Our hike today was in the Silver Creek Conservation Area. None of us going on the hike had expected that there was a snow bank by Fallbrook Trail, where we parked our cars.
Our experienced hike leader immediately checked to see if anyone of us had our icers/tracks with us. Well, none of us did, except him. He put his on and he had a spare pair that he offered to our “sweep”, the person who stayed at the back to make sure nobody got lost.
We began our hike by walking less than 200 metres of the Irwin Quarry Side Trail, which joined the Main Trail of the Bruce Trail and we started our climb of the Niagara Escarpment. No sooner had we entered the wood than we realized that surprises were waiting for us. The trail was in parts still covered with snow and shiny icy patches were visible. We landed our feet as carefully as possible, but the slipperiness could not be easily ignored.
As we continued, we tried to develop strategies to avoid slipping. One hiker suggested walking on the crystalline snow, which crumbled under our feet; at least the footing was better than ice. However, there were sections where we had no choice. All we could do was to slow down, use our hiking pole to anchor before landing. At times, we latched onto tress and swung our bodies forward. There was one narrow strip which was covered by ice and in the absence of an alternative path, the only way to get pass was to hang on to the rocks, aimed for a tree ahead and grabbed it to come to a stop. It was treacherous!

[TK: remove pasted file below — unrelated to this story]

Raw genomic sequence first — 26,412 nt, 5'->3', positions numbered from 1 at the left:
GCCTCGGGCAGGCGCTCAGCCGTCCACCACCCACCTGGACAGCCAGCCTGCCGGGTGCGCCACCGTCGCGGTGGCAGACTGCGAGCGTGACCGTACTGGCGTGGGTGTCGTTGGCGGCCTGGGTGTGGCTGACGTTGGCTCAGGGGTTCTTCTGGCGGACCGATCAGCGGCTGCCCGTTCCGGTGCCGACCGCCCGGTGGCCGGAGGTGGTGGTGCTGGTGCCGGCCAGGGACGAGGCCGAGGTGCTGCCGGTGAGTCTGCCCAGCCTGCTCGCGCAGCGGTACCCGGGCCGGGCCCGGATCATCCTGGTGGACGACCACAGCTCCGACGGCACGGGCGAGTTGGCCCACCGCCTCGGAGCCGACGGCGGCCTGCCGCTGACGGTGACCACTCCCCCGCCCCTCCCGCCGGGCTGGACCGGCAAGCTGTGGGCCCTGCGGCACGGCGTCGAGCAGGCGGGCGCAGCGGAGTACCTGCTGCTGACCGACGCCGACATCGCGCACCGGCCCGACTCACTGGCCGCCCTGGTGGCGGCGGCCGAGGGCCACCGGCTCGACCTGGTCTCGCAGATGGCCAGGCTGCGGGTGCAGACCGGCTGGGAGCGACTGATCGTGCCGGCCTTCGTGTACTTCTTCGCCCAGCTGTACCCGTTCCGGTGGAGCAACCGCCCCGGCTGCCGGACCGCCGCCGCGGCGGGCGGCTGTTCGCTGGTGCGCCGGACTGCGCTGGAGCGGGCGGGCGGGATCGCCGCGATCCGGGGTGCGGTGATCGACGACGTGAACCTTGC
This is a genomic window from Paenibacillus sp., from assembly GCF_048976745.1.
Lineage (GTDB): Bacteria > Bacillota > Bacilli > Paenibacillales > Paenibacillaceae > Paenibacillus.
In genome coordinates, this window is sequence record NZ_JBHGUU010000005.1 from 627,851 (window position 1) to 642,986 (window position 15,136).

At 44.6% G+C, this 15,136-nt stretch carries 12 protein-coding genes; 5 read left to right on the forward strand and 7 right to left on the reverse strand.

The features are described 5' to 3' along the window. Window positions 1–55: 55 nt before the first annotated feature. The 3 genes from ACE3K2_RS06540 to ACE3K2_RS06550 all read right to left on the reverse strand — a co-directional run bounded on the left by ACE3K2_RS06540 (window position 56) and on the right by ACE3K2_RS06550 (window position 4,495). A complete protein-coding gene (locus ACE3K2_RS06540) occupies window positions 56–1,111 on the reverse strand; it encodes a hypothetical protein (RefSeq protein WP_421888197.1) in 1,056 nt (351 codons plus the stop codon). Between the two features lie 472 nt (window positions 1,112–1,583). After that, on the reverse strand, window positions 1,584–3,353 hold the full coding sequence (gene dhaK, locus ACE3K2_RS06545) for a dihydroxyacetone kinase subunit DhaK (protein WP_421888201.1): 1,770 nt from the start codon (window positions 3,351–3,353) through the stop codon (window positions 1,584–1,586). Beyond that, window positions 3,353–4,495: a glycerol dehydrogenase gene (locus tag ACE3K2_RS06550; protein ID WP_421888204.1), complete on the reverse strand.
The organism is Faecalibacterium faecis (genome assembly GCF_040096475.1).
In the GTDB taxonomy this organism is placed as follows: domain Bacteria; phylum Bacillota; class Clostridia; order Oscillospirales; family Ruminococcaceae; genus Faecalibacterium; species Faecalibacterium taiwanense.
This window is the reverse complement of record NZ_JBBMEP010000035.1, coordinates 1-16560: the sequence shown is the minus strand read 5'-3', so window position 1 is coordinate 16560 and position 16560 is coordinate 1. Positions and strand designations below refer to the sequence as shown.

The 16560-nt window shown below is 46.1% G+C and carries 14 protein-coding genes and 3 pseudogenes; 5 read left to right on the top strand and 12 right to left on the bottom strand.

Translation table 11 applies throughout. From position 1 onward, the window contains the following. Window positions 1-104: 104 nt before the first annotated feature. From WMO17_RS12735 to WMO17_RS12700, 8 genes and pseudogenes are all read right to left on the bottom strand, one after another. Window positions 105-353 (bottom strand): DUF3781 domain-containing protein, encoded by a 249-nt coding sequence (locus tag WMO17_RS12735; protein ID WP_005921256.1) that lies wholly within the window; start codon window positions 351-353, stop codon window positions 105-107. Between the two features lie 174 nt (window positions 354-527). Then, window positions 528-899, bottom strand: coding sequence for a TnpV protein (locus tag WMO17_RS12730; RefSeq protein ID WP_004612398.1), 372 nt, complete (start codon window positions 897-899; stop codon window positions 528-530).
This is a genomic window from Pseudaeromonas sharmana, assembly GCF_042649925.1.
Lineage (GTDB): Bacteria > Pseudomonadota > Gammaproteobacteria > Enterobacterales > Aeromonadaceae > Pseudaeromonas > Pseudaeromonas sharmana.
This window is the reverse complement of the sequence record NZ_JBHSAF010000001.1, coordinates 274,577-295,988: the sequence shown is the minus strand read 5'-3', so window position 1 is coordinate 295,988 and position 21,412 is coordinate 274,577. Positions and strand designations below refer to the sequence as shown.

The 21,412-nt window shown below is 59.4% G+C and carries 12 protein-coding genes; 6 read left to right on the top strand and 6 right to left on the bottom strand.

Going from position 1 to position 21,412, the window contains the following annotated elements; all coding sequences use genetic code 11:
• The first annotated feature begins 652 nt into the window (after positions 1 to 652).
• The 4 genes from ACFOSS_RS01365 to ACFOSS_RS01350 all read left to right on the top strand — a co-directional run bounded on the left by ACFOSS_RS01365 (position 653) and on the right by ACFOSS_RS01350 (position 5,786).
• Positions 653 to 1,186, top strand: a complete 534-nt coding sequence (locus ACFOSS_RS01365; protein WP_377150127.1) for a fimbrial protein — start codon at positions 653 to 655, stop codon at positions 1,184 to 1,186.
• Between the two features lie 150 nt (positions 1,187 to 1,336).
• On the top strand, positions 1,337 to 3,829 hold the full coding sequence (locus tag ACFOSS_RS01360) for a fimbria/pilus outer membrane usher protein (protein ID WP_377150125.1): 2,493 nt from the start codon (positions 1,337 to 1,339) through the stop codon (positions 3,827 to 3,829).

However, I was excited that I was hiking in an area that I had never hiked before. The rushing of the Silver Creek could be heard for a good distance even though it was not in sight. Then it appeared, with snow banks in parts, and we crossed this creek, which was a feeder stream into the Credit River a couple of times.
The hike took longer than anticipated, because we had to slow down frequently. It was incredible that within a short span of time, we were treading on ice, snow, water, mud and dry grounds.
The hike took us on part of the Bruce Trail Main Trail, the Great Esker (side) Trail and the Bennett Heritage (side) Trail. We passed en route Scotdale Farm and crossed also the Snow Creek. This section of the Bruce Trail was under the stewardship of the Toronto Club.
Two hikers fell, but fortunately nobody was injured. The experience was unique, and we were all relieved to be eventually out of the woods.
Map Reference: Bruce Trial Reference Map and Trail Guide Edition 27, p. 13.